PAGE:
- Was that fair to Jack, our child with his own extra needs?
- Could we handle Jack’s extra needs plus a newborn (even without medically complexity)?
- Could we handle Jack’s extra needs and a possibly a premature baby with a NICU stay and another journey with prematurity?
We asked ourselves these questions and many more, and often had different answers depending on the day.
The Experience of Expecting Again
I don’t know if I ever answered all these questions truthfully before we were surprisingly expecting again (when Jack was just shy of 3 years old). The pregnancy was so focused on survival that I had not often thought past delivery to what it would be like to have a “typical” experience after one with medical complexities. Whether we could have handled another experience like Jack’s, I’ll never know. What I do know is that the very “typical” newborn issues we are presented with now often feel more overwhelming than Jack’s journey ever did. It’s almost as if we survived and handled so much with Jack, that my tolerance level for anything out of the ordinary is very low.
Harper had a fussy, gassy phase (very typical) and I was breaking down. More than I ever had with Jack. It’s almost as if I held it together so well for the past 3 years that the smallest thing broke me. In some ways, we were so focused on the physical aspect of the pregnancy and second child that we may have forgotten to discern whether we were emotionally or mentally ready as well.
Lessons in Parenting – Medical Complexities or Not
Which brings me to the greatest lesson we have learned when adding to our family after our journey with Jack. Be cognizant of your emotional well-being when going for a second child. Don’t be surprised if the “typical” things are harder than you ever expected them to be. Think farther than just getting through the pregnancy and try to imagine what life will be like with two. This is especially the case if your first still has some “extra” needs like our Jack does. Line up help right away and use it until they stop offering! We are blessed to have awesome grandparents. If I learned anything, it’s that “typical” babies are overwhelming and difficult in their own way!
I don’t know if I ever had complete faith that everything would be fine, that both the baby and I would survive the pregnancy. So we took it day by day, appointment by appointment. I often felt like a ticking-time bomb, worried for my own health and for the baby. But, when little Harper arrived (at 37 weeks because my blood pressure was becoming unstable), I did feel a huge sense of relief. That we both survived, that she was healthy, and that I would never have to experience a life-threatening pregnancy again!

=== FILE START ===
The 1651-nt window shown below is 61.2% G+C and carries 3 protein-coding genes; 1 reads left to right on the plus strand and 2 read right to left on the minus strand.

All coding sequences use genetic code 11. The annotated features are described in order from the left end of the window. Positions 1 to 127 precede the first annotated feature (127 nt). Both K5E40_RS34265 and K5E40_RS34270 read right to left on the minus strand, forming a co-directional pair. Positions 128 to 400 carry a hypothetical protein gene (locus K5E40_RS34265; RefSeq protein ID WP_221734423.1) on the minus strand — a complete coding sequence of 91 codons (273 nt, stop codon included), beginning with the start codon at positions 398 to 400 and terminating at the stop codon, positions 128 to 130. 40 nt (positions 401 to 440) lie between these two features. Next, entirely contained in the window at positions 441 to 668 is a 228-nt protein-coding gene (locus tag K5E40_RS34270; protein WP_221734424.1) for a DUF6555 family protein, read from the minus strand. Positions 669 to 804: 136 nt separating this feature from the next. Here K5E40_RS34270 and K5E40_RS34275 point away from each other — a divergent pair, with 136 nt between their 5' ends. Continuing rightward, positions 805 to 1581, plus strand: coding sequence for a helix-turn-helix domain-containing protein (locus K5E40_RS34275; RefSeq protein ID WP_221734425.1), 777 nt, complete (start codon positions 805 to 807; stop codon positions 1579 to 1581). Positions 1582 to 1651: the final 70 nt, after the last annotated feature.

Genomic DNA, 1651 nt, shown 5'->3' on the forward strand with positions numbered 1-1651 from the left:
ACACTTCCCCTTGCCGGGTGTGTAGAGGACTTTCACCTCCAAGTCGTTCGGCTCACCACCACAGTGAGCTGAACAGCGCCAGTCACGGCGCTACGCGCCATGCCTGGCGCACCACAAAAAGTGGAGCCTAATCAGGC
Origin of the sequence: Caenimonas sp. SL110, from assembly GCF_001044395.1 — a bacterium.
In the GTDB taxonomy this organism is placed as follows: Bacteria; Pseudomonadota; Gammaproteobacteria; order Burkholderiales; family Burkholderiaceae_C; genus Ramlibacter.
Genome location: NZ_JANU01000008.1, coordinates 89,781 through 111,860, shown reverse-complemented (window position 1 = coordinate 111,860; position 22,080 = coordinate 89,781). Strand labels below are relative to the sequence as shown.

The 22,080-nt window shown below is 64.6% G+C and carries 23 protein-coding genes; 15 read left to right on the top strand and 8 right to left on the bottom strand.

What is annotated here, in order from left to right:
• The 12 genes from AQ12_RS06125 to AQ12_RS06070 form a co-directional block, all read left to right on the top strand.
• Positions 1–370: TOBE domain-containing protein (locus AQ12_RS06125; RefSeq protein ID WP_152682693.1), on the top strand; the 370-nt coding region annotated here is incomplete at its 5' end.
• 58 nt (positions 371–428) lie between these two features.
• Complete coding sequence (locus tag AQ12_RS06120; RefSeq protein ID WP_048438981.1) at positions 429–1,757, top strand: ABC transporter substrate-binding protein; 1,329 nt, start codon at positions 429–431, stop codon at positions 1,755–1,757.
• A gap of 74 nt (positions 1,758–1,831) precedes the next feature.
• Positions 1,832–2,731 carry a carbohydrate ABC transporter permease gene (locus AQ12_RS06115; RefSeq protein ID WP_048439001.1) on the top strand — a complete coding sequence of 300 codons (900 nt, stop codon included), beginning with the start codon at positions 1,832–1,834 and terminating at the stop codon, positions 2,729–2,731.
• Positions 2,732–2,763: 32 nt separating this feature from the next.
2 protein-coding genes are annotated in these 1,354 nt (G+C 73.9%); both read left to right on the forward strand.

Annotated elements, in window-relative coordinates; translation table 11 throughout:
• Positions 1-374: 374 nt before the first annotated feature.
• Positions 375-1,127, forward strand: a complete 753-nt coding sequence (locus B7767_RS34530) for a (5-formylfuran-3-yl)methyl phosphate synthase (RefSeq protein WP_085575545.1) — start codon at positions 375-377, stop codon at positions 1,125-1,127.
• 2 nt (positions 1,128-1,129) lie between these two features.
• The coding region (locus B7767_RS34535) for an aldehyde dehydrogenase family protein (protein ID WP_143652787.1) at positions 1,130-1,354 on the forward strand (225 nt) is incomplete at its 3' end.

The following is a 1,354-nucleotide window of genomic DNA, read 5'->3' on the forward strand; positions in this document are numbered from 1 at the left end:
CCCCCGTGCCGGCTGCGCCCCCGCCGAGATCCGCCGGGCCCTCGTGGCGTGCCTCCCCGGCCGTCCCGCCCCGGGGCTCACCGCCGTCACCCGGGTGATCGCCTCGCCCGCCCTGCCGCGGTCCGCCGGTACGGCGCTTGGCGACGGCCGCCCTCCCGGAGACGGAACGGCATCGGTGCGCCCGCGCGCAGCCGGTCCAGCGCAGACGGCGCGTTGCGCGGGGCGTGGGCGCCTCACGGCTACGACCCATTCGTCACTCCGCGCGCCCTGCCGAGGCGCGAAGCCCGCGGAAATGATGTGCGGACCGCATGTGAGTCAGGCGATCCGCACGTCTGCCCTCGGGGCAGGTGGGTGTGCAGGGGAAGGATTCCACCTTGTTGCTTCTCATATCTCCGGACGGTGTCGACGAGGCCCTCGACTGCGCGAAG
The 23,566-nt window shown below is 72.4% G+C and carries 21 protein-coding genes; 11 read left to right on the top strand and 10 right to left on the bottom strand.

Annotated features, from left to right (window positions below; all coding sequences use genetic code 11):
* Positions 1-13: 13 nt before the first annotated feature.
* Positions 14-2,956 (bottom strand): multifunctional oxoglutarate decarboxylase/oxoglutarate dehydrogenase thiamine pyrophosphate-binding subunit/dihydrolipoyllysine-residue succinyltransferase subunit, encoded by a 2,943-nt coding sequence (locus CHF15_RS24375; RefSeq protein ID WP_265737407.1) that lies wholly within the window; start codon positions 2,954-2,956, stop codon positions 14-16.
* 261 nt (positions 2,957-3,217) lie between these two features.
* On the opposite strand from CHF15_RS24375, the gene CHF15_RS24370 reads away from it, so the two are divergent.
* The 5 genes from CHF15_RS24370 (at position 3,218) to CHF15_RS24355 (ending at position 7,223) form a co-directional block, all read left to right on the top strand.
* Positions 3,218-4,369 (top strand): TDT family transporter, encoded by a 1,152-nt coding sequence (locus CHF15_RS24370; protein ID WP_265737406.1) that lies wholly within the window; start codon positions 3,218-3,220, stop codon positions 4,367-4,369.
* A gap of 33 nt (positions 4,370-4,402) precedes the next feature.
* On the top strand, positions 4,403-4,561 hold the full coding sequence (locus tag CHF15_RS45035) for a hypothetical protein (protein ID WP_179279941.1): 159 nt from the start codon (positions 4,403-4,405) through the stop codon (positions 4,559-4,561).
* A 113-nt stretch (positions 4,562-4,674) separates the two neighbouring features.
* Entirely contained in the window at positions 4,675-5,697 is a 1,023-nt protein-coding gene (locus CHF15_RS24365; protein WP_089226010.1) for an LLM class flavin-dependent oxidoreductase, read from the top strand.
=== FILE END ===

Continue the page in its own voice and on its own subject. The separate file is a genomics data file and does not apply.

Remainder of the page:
Once we were home, with our newborn and our Jack, I am noticing that his extra needs may not be met as quickly as they used to be. But that’s the nature of having a newborn at home. Harper is now almost 3 months old and we are all slowly adjusted to being a family of four!
Tips or Questions to Ask Yourself
- Consider your own health (physical and mental)
- Consider the health and needs of your child with medical complexities. Are they at a stable point and will their needs still be met with a newborn/toddler in the home?
- Consider the risks – for you and for your child
- Does your family feel complete? (A friend asked this question of me and I knew immediately that we had to at least try for one more).
- How does it make you feel to possibly not have any more children? Can you accept that possibility? (When I thought we were not having another child, I was heartbroken. I took that as another sign that Jack needed a sibling.)
- Meet with your doctor and your child’s doctors. What are their thoughts/opinions? (I remember Jack’s pulmonologist telling us to at least wait until he was two years old before we started thinking of adding to the family)
- Could you handle another child with medical complexities?
- Do you have a support system in place to help with two (or more) children?
Would you like to write a guest post on the PHS blog? Leave a comment with your email address and we will get in touch with you!Originally published: May 2, 2014